The Oxford English Dictionary defines a tip as “a small present of money given to an inferior”. It's an archaic and embarrassing custom that should have faded out decades ago.
When you sell your services, both you and your customers should know the price explicitly in advance: if you have a price list, it should be printed there. If you give a better or worse service than they expected, they have a number of options. They can thank you or avoid thanking you; they can use your services in future or avoid using them; they can give their opinion of you to your employer and to their friends and colleagues. These options should be enough: tips are not necessary.
As a customer, I really hate not knowing how much I'm supposed to pay someone for a service. It's no good saying, "Whatever you think is appropriate." I may have no idea what is "appropriate", and I don't want to waste time worrying about it. I just want to know the price, and I want to know it in advance, not after I've already accepted the service.
The customary level of tipping varies wildly from place to place. In my experience, a German waiter expects small change; an English waiter expects about 10%; a Spanish waiter expects something between the two.
In a Miami airport snack bar, we emptied out our change for the waitress, which came to a tip of about 10%. She didn't accept that, and demanded 15%.
A tip is, by definition, a present. To solicit a tip is rude; to demand a bigger tip is shockingly rude. If a "tip" is obligatory, it's not a tip at all, and it should be printed on the price list with any other obligatory charges.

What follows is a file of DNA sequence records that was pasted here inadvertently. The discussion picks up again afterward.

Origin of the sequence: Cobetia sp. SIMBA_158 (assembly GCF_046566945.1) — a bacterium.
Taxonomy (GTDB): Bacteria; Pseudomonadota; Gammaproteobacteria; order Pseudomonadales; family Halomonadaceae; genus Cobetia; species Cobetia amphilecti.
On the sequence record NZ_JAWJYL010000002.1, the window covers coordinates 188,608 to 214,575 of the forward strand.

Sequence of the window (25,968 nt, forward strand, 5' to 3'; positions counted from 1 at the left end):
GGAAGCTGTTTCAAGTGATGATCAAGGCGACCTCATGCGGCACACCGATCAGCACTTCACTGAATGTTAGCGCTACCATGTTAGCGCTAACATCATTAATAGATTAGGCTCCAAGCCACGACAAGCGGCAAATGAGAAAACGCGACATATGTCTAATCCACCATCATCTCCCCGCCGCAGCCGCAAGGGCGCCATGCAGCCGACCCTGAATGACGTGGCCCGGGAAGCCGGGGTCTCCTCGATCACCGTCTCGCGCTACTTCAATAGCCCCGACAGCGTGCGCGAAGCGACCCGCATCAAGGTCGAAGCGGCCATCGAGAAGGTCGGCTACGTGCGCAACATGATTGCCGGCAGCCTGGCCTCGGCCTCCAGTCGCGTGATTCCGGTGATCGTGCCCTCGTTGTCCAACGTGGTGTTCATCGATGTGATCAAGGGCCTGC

Also in Miami, the baggage handler who received our suitcases for transfer to the ship demanded at least $1 per bag. He was polite but firm. We gave him the money, not wanting to endanger our suitcases for the sake of $2, but we were shocked again. We didn't even receive any significant service from him: he just took our suitcases.
On the ship, the tipping wasn't cheap but was at least formalized. We were officially invited to tip the waiter ($3.50 per person per day), the assistant waiter ($2.50), the head waiter ($2 to $3.50), and the cabin attendant ($3.50) — all of these to be paid in sealed envelopes at the end of the cruise. We tipped the recommended amounts, except that we gave a bit more to the young Latvian assistant waiter, whom we particularly liked. We hardly saw the head waiter, so we gave him the minimum. I thought about giving less than recommended to our cabin attendant, who was rather inefficient; but she was friendly enough to us and we decided not to be unfriendly to her.
Our waiters were pleasant and very attentive, but both of them were obviously trying to be “characters” in the hope of attracting a good tip. I prefer waiters to be unobtrusive, and I'd prefer a cruise with a no-tipping rule.
Some of our excursion guides politely hinted at the possibility of tipping, but we didn't tip any of them.